Background Avascular necrosis (AVN) can impact up to 50% of patients with sickle cell disease (SCD) and can result in significant pain, decline in physical function and decreased quality of life. While hyaluronic acid (HA) has been used in the adult population for shoulder osteoarthritic pain, we present the first published pediatric case of HA injections in the glenohumeral joint, used to improve function and pain control.
Case presentation The patient is a 12-year-old woman with SCD, who suffered from chronic pain due to AVN of the humeral and femoral head. Despite engaging in a multidisciplinary pain management plan, she continued to have severe decline in physical functioning and became a wheelchair user. As a result, she was scheduled for a right total hip arthroplasty, which necessitated aggressive postoperative therapies using the glenohumeral joint. To improve this pain and to facilitate postoperative recovery, the patient underwent 4 weekly HA injections into the glenohumeral joint. Over a 2-month period, the patient was able to improve physical functioning, decrease opiate use and participate in all postoperative therapies.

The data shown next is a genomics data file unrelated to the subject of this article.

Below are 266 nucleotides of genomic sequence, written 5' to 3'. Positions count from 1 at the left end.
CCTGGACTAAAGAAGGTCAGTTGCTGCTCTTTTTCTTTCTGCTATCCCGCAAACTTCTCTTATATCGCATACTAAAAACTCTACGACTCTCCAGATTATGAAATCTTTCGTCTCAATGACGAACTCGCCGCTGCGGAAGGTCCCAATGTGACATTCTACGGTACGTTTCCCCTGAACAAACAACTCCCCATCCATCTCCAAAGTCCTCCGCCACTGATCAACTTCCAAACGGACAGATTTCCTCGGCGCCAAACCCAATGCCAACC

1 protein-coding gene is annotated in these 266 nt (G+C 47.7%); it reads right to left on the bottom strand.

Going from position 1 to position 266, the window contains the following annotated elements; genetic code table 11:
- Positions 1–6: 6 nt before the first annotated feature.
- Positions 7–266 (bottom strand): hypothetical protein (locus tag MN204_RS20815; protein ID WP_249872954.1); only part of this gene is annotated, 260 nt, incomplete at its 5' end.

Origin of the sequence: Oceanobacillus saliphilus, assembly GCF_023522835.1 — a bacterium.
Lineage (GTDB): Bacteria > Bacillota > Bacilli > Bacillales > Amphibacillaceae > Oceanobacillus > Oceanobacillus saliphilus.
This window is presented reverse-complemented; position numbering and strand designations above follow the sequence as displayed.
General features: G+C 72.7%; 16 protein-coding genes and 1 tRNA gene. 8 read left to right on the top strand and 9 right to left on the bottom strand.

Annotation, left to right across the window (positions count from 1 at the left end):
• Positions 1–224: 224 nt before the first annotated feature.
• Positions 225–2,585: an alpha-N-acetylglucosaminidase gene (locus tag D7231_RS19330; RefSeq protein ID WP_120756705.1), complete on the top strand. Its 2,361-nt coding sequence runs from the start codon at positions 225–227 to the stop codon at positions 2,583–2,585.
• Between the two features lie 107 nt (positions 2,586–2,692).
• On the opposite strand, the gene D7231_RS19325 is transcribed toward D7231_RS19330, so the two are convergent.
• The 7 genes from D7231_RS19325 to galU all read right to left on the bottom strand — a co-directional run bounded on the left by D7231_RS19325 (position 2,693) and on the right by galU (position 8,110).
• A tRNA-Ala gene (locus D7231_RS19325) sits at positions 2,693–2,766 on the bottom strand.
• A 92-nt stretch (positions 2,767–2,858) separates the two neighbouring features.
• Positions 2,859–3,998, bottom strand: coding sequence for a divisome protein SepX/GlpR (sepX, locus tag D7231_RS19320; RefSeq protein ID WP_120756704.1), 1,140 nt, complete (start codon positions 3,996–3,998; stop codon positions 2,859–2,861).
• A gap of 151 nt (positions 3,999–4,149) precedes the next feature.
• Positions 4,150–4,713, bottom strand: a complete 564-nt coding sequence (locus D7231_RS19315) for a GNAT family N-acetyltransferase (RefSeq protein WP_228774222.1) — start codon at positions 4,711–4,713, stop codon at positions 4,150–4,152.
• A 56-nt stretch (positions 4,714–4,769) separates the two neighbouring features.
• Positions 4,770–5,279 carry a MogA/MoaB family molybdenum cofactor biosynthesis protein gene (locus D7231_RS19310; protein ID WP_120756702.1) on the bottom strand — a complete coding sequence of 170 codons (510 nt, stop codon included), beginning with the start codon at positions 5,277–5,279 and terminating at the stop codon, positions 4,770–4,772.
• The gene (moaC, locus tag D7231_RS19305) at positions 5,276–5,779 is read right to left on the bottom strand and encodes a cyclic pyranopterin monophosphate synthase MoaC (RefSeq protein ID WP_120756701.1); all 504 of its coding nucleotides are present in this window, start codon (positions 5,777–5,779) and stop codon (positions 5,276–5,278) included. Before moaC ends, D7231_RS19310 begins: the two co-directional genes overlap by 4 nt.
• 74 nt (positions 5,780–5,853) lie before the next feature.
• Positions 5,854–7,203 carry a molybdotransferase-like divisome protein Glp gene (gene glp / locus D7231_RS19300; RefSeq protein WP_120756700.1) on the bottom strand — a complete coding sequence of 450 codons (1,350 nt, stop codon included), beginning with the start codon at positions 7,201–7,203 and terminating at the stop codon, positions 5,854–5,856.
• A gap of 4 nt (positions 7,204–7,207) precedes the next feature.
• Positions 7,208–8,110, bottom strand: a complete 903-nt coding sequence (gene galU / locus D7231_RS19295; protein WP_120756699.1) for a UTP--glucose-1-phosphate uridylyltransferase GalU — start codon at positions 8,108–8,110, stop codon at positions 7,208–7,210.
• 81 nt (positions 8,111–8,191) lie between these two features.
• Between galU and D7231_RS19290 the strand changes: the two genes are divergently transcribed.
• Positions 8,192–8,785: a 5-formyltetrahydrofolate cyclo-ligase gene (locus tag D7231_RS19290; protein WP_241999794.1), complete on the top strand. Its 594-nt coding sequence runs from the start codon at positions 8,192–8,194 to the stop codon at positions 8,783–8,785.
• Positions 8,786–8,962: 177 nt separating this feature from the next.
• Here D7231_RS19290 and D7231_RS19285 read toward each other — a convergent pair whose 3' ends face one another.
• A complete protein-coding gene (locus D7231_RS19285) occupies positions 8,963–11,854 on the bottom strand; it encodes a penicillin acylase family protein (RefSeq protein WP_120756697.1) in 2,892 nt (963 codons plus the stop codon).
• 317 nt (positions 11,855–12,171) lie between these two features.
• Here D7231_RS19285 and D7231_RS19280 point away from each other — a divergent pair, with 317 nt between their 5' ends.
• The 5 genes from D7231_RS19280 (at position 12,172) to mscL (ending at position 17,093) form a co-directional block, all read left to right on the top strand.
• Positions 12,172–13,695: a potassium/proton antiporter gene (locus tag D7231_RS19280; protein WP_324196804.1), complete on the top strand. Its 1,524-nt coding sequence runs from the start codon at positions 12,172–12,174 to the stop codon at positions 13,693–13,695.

Conclusion Conservative options to improve functioning and pain are especially important in pediatric patients where it may be desirable to delay surgical interventions until skeletal maturity. Our case report demonstrates the benefits of intra-articular HA as part of a multidisciplinary pain management plan to improve function and decrease pain related to AVN of the humeral head. Future studies should assess the long-term benefits of HA injections for AVN in the setting of SCD.
- chronic pain
- pain management
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Contributors Each author has participated sufficiently in the conception, analysis, drafting and revision of the final version of the work and approves it for publication.
Funding The authors have not declared a specific grant for this research from any funding agency in the public, commercial or not-for-profit sectors.
Competing interests None declared.
Provenance and peer review Not commissioned; externally peer reviewed.
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